Article

Objective Assessment of Time Spent Being Sedentary in Bariatric Surgery Candidates

Department of Psychiatry and Human Behavior, Warren Alpert Medical School of Brown University, The Miriam Hospital/Weight Control and Diabetes Research Center, 196 Richmond Street, Providence, RI 02903, USA.
Obesity Surgery (Impact Factor: 3.75). 06/2011; 21(6):811-4. DOI: 10.1007/s11695-010-0151-x
Source: PubMed

ABSTRACT

Bariatric surgery candidates spend very little time in moderate-to-vigorous intensity physical activity (≥ 3 metabolic equivalents [METs]). This study examined (1) how much of their remaining time is spent in sedentary behaviors (SB < 1.5 METs) compared to light-intensity activities (1.5–2.9 METs) and (2) whether sedentary time varies by BMI.
Daily time (hours, %) spent in SB was examined in 42 surgery candidates (BMI = 49.5 ± 7.9 kg/m2) using the SenseWear Pro2 Armband. Participants were stratified by BMI to assess the relationship between degree of obesity and SB.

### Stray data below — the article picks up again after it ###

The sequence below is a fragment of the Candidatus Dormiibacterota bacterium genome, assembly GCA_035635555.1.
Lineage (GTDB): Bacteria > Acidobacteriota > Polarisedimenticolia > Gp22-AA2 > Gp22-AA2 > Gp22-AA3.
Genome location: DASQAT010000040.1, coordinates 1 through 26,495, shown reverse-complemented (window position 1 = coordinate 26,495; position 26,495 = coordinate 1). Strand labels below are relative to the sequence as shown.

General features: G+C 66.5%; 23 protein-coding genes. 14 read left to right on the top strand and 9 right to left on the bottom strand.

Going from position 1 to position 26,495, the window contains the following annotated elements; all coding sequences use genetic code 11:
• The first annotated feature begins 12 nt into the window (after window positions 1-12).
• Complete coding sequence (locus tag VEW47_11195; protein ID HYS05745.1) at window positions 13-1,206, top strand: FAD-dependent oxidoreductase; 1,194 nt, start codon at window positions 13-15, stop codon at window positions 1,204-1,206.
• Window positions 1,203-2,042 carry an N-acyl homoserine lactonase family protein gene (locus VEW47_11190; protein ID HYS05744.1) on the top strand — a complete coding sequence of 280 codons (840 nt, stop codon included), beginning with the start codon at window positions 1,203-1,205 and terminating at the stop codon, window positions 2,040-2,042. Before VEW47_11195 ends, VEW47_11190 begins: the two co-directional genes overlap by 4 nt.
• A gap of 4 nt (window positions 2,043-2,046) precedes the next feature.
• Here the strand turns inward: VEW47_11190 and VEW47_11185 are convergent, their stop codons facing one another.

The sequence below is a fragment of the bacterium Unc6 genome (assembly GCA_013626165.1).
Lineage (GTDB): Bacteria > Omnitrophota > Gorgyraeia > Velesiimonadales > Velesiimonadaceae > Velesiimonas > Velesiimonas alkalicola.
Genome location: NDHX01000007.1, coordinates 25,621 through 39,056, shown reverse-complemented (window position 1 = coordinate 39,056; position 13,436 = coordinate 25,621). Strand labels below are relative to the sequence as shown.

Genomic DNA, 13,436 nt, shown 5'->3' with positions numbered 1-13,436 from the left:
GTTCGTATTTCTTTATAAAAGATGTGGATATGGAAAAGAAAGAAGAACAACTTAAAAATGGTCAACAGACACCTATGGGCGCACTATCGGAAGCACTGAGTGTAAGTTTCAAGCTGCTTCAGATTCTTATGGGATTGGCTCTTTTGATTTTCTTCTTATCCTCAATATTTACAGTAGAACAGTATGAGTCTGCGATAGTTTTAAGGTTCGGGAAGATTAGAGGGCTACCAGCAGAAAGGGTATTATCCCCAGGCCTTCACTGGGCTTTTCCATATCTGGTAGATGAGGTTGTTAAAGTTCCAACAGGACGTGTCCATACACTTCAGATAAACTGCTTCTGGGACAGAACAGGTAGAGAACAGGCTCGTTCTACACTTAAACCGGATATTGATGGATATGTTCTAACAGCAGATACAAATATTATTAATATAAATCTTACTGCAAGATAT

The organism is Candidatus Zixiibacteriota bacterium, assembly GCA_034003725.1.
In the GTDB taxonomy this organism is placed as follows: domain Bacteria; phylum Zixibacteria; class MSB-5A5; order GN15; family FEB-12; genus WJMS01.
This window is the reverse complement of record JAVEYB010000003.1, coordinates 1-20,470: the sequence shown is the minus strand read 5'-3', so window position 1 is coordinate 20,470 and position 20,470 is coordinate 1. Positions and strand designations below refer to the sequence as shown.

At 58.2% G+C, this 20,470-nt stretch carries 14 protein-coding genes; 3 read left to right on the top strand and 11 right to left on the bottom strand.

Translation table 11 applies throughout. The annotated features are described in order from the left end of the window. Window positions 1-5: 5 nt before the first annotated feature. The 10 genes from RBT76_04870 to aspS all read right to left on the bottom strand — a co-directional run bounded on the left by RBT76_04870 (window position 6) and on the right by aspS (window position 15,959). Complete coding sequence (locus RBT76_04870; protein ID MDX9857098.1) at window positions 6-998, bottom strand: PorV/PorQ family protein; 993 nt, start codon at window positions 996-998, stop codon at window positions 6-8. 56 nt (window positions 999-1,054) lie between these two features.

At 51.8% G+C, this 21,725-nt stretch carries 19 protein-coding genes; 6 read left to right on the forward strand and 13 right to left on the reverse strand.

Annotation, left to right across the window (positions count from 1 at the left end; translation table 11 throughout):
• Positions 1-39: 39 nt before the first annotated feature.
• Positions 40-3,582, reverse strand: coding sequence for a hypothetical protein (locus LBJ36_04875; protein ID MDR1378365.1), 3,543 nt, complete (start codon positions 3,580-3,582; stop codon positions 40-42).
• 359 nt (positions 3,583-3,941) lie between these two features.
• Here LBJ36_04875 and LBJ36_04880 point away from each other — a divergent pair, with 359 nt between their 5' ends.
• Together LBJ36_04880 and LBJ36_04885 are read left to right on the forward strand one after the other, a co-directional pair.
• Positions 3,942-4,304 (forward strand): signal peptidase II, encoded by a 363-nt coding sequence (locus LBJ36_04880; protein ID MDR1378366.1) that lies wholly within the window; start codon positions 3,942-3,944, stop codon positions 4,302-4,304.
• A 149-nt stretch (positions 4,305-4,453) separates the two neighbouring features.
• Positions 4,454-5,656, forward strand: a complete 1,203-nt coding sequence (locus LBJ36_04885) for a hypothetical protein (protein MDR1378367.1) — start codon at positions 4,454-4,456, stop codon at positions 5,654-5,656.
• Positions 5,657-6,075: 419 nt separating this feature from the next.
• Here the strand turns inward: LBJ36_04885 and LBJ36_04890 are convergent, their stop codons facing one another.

Participants wore the armband for 5.4 ± 0.7 days and 13.3 ± 1.7 h/day. On average, 81.4% (10.9 ± 2.1 h/day)of this time was spent in SB. Participants with BMI ≥ 50 spent nearly an hour more per day in SB than those with BMI 35–49.9 (p = 0.01).
Bariatric surgery candidates spend over 80%of their time in SB. Reducing SB may help to increase physical activity in these patients.

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Available from: Jessica L Unick, Jun 06, 2014
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    • "Our previous research using objective measures shows that bariatric surgery-seekers have low physical activity levels and spend 80% of their time in sedentary behaviors [6,7]. However, it is not known whether equally overweight individuals seeking to lose weight via lifestyle intervention have similar levels of physical activity and sedentary behaviors. "
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